English ivy (Hedera helix)

Associated with legacy and prestige, English ivy has become one of the most prominent invasive plants in forests, especially near the coasts. As it has here, this exotic plant forms thick mats of groundcover, known as “ivy deserts”, where other plants seem unable to compete. The mat blocks natural regeneration in forests, displaces native species and damages trees.

Ivy is toxic to most native songbirds, however the berries are consumed by certain species including blackbirds, starlings, robins, house sparrows and cedar waxwings.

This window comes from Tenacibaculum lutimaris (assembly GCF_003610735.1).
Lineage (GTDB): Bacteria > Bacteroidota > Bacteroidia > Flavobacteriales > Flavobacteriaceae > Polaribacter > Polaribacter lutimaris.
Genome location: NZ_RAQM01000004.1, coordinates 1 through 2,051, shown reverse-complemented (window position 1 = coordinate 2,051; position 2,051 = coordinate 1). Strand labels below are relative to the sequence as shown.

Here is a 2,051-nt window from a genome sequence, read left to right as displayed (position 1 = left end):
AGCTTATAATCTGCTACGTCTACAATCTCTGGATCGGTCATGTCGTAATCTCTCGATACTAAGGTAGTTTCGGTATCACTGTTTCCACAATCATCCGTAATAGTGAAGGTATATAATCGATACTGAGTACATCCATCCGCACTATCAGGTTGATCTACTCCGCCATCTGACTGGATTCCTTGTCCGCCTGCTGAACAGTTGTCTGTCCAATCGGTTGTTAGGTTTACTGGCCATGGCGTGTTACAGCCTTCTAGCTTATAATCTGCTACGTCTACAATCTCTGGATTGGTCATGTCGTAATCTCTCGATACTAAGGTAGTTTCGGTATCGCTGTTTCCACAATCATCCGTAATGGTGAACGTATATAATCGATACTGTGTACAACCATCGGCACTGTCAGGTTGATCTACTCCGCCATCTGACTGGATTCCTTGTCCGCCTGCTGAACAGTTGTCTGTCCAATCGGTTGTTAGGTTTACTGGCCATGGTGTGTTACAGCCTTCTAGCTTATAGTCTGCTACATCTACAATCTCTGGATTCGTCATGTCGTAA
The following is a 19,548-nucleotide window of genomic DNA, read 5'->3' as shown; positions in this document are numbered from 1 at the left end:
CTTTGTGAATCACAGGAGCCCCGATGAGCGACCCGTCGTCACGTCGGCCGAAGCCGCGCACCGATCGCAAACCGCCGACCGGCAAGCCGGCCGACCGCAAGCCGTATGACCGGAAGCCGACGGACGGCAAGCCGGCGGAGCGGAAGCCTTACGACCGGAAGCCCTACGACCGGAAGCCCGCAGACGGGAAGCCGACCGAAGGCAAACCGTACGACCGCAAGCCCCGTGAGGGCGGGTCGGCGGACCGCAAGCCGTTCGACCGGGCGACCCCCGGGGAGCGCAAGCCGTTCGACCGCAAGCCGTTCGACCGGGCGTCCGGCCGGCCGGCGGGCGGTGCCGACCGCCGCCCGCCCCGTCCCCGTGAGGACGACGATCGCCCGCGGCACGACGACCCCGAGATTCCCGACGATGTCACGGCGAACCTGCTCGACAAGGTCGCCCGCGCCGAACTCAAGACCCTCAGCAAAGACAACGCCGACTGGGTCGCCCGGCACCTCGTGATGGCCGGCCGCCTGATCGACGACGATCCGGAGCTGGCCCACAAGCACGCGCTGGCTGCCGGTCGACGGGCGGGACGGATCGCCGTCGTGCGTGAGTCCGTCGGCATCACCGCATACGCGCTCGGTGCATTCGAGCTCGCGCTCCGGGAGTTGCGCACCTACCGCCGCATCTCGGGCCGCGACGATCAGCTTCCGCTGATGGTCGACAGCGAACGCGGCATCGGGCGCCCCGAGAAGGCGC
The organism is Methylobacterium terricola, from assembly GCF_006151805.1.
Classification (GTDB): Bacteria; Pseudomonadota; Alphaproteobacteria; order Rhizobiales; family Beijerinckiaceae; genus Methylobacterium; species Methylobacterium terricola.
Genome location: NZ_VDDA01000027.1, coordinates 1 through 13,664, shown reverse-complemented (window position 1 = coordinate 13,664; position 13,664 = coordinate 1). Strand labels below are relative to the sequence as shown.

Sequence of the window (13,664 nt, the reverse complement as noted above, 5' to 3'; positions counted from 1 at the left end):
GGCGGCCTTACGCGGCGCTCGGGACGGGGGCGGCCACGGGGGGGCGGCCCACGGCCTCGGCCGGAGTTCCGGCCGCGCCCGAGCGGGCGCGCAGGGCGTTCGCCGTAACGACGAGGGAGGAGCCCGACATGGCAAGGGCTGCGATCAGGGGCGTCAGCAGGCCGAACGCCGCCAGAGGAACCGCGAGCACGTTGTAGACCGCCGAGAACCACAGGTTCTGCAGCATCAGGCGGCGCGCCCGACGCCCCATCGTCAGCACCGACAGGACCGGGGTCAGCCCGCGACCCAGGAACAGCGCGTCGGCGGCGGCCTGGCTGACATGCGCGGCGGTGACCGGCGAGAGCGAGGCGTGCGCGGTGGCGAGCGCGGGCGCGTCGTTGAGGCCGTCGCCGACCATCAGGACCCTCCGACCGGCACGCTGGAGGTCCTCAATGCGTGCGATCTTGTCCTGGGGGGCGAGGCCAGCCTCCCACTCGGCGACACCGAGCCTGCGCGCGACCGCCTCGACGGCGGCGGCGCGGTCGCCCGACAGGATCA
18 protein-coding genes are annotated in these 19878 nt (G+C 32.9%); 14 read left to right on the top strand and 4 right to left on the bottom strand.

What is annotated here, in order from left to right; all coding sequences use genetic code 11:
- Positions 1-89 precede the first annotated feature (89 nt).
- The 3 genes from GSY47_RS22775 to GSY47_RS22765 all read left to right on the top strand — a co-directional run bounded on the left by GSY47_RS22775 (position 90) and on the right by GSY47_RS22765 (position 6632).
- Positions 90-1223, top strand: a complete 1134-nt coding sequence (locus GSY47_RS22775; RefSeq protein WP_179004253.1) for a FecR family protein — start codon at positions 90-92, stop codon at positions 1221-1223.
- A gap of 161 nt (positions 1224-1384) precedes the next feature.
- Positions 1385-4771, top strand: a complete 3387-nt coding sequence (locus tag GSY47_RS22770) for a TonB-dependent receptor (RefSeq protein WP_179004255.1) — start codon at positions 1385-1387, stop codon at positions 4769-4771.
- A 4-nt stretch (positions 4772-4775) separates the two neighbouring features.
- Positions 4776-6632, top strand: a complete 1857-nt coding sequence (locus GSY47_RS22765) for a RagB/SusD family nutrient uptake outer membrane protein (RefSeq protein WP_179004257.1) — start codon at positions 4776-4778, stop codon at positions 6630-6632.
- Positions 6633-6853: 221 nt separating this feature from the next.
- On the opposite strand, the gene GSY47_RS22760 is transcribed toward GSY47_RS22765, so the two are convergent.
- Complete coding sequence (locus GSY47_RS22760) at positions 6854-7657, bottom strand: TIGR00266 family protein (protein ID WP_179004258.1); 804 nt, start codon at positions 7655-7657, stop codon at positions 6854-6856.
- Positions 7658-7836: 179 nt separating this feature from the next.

The restoration follows the recommendations of the Xerces Society, a not-for-profit promoting the conservation of pollinators and other insects and invertebrates as well as reducing the use of pesticides. Initially, the years of accumulated debris and the glossy buckthorn trees will be removed and the ivy cut back. The area will be covered with clear plastic for up to two years, which has been shown to eliminate the plant. Since ivy seed does not persist in the “seedbank,” we hope that this effort will remove the ivy and prepare the area for the restoration of native plants. But this will require ongoing monitoring and action.

Some content adapted from: Canadian Journal of Plant Science, 28 March 2018, https://doi.org/10.1139/cjps-2018-0009

Learn about the HLFM Land Trust efforts to inhibit growth of English ivy and other invasive species on the museum properties.